print(str(valueB).ljust(15), roundB)
print(str(valueC).ljust(15), roundC)
print(str(valueD).ljust(15), roundD)
print(str(valueE).ljust(15), roundE)
round_decimals_down(2.348, 2)
# Or:
round_decimals_down(2.348)
# Both
return: 2.34

Suggestion : 5

The usual start to using decimals is importing the module, viewing the current context with getcontext() and, if necessary, setting new values for precision, rounding, or enabled traps:,The constants in this section are only relevant for the C module. They are also included in the pure Python version for compatibility.,For example, the following code sets the current decimal precision to 42 places, performs a calculation, and then automatically restores the previous context:,If value is a float, the binary floating point value is losslessly converted to its exact decimal equivalent. This conversion can often require 53 or more digits of precision. For example, Decimal(float('1.1')) converts to Decimal('1.100000000000000088817841970012523233890533447265625').

>>> from decimal
import *
>>>
getcontext().prec = 6 >>>
Decimal(1) / Decimal(7)
Decimal('0.142857') >>>
getcontext().prec = 28 >>>
Decimal(1) / Decimal(7)
Decimal('0.1428571428571428571428571429')
>>> from decimal
import *
>>>
getcontext()
Context(prec = 28, rounding = ROUND_HALF_EVEN, Emin = -999999, Emax = 999999,
capitals = 1, clamp = 0, flags = [], traps = [Overflow, DivisionByZero,
InvalidOperation
])

>>>
getcontext().prec = 7 # Set a new precision
>>> getcontext().prec = 28 >>>
Decimal(10)
Decimal('10') >>>
Decimal('3.14')
Decimal('3.14') >>>
Decimal(3.14)
Decimal('3.140000000000000124344978758017532527446746826171875') >>>
Decimal((0, (3, 1, 4), -2))
Decimal('3.14') >>>
Decimal(str(2.0 ** 0.5))
Decimal('1.4142135623730951') >>>
Decimal(2) ** Decimal('0.5')
Decimal('1.414213562373095048801688724') >>>
Decimal('NaN')
Decimal('NaN') >>>
Decimal('-Infinity')
Decimal('-Infinity')
>>> c = getcontext()
>>> c.traps[FloatOperation] = True
>>> Decimal(3.14)
Traceback (most recent call last):
File "<stdin>", line 1, in <module>
decimal.FloatOperation: [<class 'decimal.FloatOperation'>]
>>> Decimal('3.5') < 3.7 Traceback (most recent call last): File "<stdin>" , line 1, in <module>
decimal.FloatOperation: [<class 'decimal.FloatOperation'>]
>>> Decimal('3.5') == 3.5
True
>>> getcontext().prec = 6 >>>
Decimal('3.0')
Decimal('3.0') >>>
Decimal('3.1415926535')
Decimal('3.1415926535') >>>
Decimal('3.1415926535') + Decimal('2.7182818285')
Decimal('5.85987') >>>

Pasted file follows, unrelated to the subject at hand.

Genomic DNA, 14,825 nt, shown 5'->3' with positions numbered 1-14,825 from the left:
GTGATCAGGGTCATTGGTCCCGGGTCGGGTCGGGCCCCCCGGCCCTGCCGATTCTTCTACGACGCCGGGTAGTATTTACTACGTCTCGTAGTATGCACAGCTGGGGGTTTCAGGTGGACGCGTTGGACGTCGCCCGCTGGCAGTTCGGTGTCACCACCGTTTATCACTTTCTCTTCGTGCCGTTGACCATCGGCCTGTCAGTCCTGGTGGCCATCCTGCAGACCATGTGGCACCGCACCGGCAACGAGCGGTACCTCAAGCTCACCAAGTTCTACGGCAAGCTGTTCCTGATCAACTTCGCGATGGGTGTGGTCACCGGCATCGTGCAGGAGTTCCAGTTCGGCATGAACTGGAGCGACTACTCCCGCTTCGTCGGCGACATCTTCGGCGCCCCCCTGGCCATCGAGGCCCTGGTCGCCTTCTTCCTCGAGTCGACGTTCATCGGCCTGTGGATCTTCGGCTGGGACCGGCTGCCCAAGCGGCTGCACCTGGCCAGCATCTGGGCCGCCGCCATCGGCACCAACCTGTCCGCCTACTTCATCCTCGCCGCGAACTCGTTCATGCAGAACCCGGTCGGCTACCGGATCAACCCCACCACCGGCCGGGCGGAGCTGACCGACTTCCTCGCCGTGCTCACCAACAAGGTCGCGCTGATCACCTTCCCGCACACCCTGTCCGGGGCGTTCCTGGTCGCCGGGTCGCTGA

getcontext().rounding = ROUND_UP >>>
Decimal('3.1415926535') + Decimal('2.7182818285')
Decimal('5.85988')
>>> Decimal("1e9999999999999999999")
Traceback (most recent call last):
File "<stdin>", line 1, in <module>
decimal.InvalidOperation: [<class 'decimal.InvalidOperation'>]

Suggestion : 6

An easy way to use integers and strings with decimal places is by converting them to floats. Once they are converted to floats, we can use them the same way as any other float. Note that when converting a string, the string should contain a decimal point. ,That being said, floats are not useless. Being the default Python decimal manager, we can easily set our precision in floating point values, easily specifying the number of decimal places. ,The three following methods remove all decimal places by converting our float into an integer.,We have other ways to construct decimal instances using floats, integers, strings, and tuples. We’ll cover the decimal module and the construction of those instances later in this post.

Floats are Python’s default way of displaying numbers with decimal places. Let’s create a variable and add a value with a decimal point.

my_float = 18.50623

When we check the type of our variable, we see that Python has automatically recognized it as a float.

print(type(my_float))

Integers are numbers without any decimal places.

my_integer = 19
print(type(my_integer))

A tuple is a collection of Python objects separated by commas.

my_tuple = (1, 8, 5, 0, 6, 2, 3)
print(type(my_tuple))

Let’s go ahead and convert our integer and our string.

my_integer = 19
my_floated_integer = float(my_integer)

print(type(my_integer))
print(type(my_floated_integer))
print(my_integer)
print(my_floated_integer)

my_string = '18.50623'
my_floated_string = float(my_string)

print(type(my_string))
print(type(my_floated_string))
print(my_string)
print(my_floated_string)